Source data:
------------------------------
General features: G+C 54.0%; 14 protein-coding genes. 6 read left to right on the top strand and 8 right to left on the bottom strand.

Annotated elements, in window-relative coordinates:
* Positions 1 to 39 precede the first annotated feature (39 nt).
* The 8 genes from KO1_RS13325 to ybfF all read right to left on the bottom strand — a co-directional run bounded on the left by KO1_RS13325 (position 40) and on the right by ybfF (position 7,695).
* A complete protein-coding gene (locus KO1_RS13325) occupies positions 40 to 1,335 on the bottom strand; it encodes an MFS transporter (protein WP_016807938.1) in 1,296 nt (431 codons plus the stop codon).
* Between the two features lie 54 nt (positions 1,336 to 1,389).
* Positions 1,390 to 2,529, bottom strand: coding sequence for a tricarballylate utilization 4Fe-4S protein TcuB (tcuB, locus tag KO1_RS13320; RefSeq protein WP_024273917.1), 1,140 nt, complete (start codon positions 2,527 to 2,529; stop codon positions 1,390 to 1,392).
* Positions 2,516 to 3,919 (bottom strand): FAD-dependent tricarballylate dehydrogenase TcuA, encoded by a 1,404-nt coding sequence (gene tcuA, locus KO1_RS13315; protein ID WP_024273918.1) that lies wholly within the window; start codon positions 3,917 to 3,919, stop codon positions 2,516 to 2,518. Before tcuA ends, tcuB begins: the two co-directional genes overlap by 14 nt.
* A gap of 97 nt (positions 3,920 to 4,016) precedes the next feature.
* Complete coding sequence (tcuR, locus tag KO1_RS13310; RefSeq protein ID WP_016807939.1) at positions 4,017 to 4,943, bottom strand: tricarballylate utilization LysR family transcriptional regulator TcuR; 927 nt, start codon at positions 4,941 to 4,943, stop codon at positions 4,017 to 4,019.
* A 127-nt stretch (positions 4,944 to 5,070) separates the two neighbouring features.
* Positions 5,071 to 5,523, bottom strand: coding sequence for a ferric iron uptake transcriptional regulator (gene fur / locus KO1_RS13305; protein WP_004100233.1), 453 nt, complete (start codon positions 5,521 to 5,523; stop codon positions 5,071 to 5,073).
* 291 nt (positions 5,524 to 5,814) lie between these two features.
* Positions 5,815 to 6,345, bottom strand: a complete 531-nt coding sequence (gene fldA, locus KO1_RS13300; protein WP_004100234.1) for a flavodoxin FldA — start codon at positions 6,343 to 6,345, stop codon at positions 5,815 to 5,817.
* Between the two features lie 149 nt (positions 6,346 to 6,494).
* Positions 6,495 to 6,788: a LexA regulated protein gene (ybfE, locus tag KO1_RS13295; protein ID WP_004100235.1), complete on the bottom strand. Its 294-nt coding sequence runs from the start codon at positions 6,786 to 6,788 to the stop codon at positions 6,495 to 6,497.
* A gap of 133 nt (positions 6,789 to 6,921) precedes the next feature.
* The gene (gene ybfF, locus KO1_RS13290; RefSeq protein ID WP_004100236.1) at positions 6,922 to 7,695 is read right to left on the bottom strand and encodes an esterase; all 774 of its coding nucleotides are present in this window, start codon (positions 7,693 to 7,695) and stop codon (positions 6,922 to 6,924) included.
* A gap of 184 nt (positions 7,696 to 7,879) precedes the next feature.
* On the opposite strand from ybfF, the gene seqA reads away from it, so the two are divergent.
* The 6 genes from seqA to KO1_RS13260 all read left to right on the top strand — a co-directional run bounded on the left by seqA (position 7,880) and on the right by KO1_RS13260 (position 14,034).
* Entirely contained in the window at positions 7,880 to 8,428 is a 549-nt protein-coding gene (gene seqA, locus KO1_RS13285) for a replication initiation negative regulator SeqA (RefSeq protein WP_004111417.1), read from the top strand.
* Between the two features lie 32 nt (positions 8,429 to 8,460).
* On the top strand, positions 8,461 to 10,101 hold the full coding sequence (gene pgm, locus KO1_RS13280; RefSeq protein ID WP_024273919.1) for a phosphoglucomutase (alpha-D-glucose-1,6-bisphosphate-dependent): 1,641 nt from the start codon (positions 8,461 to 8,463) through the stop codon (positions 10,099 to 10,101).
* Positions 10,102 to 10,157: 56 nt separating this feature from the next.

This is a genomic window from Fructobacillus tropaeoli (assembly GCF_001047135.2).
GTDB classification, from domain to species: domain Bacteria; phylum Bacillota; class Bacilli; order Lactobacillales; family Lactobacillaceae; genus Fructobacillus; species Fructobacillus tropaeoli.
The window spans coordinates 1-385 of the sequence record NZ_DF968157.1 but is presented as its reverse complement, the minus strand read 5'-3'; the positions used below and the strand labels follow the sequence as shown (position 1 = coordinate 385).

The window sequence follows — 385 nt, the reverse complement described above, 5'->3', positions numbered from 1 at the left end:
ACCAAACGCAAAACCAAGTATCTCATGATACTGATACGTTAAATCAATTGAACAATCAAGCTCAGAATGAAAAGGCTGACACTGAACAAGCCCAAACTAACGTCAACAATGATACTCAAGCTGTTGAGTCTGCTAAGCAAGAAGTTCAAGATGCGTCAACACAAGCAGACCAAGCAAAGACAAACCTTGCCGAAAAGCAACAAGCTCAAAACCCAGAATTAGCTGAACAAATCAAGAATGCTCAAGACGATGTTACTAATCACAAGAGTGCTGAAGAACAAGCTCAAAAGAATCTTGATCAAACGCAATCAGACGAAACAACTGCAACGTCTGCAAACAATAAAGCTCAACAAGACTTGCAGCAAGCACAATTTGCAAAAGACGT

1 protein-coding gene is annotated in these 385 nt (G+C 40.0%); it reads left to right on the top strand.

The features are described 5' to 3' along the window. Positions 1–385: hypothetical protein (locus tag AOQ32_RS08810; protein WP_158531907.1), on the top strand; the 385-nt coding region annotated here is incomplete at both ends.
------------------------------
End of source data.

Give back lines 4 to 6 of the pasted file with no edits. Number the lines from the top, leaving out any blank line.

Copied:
* The 8 genes from KO1_RS13325 to ybfF all read right to left on the bottom strand — a co-directional run bounded on the left by KO1_RS13325 (position 40) and on the right by ybfF (position 7,695).
* A complete protein-coding gene (locus KO1_RS13325) occupies positions 40 to 1,335 on the bottom strand; it encodes an MFS transporter (protein WP_016807938.1) in 1,296 nt (431 codons plus the stop codon).
* Between the two features lie 54 nt (positions 1,336 to 1,389).